A MUSEUM has been presented with a fascinating piece of history – found in a second-hand book.
Dating from 1792, it is an agreement between the Churchwardens and Overseers of the Poor in the parish of Warblington, and William Young, a baker and grocer of Emsworth.
Mr Young undertook to supply the residents in the Emsworth Poorhouse with ‘good wholesome and a sufficient Quantity of Meat Drink Cloathing (sic) Fuel and Washing’ at his own expense.
In return he would be entitled to the labour of all the poorhouse residents, including children, in his weaving business.
It was discovered by local historian Christine Normand who had it restored, including the seals and donated it to Emsworth Museum.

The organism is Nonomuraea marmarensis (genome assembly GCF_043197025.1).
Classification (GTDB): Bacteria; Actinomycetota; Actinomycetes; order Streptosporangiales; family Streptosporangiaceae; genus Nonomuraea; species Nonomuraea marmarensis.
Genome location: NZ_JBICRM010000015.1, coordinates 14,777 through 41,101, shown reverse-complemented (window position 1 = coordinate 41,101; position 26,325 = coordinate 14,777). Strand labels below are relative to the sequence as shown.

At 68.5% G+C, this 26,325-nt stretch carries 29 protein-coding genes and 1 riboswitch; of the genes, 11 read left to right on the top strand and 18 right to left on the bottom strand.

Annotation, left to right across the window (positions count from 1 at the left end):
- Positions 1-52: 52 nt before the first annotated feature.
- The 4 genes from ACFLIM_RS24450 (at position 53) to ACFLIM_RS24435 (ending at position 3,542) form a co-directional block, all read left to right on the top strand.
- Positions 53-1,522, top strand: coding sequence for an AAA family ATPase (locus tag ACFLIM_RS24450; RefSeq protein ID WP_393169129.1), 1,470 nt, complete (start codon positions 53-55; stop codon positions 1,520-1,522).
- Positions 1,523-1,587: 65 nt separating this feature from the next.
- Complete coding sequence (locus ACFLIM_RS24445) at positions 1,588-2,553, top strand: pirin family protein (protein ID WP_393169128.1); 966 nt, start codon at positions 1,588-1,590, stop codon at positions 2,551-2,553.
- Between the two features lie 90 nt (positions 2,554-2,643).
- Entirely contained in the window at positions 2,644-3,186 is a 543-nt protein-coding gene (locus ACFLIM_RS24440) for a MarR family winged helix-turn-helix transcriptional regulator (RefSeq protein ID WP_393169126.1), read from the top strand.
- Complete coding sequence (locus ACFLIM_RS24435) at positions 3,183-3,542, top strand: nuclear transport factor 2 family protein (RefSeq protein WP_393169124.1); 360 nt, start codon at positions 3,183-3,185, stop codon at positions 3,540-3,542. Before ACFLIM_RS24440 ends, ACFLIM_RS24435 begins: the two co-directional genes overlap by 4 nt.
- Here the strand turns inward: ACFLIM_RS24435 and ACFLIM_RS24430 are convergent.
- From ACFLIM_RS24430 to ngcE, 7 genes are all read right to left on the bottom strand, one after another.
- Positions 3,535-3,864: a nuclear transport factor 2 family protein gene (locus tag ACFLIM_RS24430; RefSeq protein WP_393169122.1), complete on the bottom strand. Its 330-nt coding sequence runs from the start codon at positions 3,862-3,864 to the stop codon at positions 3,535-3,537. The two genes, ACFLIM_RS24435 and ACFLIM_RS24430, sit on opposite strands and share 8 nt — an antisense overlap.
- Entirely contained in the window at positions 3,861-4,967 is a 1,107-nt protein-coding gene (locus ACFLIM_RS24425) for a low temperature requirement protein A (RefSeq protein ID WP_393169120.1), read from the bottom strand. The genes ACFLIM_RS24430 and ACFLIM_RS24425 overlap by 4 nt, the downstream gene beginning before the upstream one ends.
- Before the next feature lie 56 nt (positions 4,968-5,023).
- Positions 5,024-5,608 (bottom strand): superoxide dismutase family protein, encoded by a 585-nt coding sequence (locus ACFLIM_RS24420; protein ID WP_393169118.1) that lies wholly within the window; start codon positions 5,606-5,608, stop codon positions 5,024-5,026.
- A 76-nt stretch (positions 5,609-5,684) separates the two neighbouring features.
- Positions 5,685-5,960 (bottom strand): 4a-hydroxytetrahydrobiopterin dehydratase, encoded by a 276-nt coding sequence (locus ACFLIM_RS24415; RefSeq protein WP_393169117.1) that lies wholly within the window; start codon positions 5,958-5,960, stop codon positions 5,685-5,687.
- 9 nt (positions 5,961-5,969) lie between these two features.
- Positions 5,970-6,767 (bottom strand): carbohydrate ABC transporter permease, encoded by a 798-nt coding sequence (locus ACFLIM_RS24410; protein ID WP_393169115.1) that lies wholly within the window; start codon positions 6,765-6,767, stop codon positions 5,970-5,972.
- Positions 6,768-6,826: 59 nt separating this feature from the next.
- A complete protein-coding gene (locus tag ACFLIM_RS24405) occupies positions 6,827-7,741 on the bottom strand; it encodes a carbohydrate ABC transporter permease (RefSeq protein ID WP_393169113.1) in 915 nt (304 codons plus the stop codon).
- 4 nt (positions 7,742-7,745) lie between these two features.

Mrs Normand, from Langstone, said: ‘It may sound heartless, but it was an arrangement which would have been popular with the rate-payers of Emsworth, keeping down the amount they had to pay out in poor rate.
‘The agreement laid down exactly what had to be provided in the way of food and clothing – not very luxurious certainly, but at least as good as labourers’ families living outside the poorhouse might be able to afford.’